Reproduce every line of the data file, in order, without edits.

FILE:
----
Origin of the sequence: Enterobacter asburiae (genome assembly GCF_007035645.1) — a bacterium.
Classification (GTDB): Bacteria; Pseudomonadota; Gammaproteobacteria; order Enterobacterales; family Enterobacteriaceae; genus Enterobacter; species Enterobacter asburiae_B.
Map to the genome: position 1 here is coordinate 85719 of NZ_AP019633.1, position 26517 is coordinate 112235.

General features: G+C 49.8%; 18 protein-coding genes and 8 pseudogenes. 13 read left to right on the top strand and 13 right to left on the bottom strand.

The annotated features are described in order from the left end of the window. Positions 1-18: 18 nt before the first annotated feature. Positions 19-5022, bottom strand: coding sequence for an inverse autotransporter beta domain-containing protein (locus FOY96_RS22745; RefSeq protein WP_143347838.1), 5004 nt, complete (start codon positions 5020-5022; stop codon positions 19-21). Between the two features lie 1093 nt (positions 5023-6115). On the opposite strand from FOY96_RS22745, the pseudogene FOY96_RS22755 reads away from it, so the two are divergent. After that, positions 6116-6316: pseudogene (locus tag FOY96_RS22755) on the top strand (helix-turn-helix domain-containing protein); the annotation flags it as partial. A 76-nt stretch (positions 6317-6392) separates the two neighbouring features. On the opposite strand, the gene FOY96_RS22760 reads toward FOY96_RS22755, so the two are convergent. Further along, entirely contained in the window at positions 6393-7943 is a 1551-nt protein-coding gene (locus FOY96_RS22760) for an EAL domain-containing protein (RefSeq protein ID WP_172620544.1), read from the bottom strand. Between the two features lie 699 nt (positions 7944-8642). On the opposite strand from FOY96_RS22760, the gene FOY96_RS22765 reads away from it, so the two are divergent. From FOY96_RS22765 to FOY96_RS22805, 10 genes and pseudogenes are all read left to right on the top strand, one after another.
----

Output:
Origin of the sequence: Enterobacter asburiae (genome assembly GCF_007035645.1) — a bacterium.
Classification (GTDB): Bacteria; Pseudomonadota; Gammaproteobacteria; order Enterobacterales; family Enterobacteriaceae; genus Enterobacter; species Enterobacter asburiae_B.
Map to the genome: position 1 here is coordinate 85719 of NZ_AP019633.1, position 26517 is coordinate 112235.

General features: G+C 49.8%; 18 protein-coding genes and 8 pseudogenes. 13 read left to right on the top strand and 13 right to left on the bottom strand.

The annotated features are described in order from the left end of the window. Positions 1-18: 18 nt before the first annotated feature. Positions 19-5022, bottom strand: coding sequence for an inverse autotransporter beta domain-containing protein (locus FOY96_RS22745; RefSeq protein WP_143347838.1), 5004 nt, complete (start codon positions 5020-5022; stop codon positions 19-21). Between the two features lie 1093 nt (positions 5023-6115). On the opposite strand from FOY96_RS22745, the pseudogene FOY96_RS22755 reads away from it, so the two are divergent. After that, positions 6116-6316: pseudogene (locus tag FOY96_RS22755) on the top strand (helix-turn-helix domain-containing protein); the annotation flags it as partial. A 76-nt stretch (positions 6317-6392) separates the two neighbouring features. On the opposite strand, the gene FOY96_RS22760 reads toward FOY96_RS22755, so the two are convergent. Further along, entirely contained in the window at positions 6393-7943 is a 1551-nt protein-coding gene (locus FOY96_RS22760) for an EAL domain-containing protein (RefSeq protein ID WP_172620544.1), read from the bottom strand. Between the two features lie 699 nt (positions 7944-8642). On the opposite strand from FOY96_RS22760, the gene FOY96_RS22765 reads away from it, so the two are divergent. From FOY96_RS22765 to FOY96_RS22805, 10 genes and pseudogenes are all read left to right on the top strand, one after another.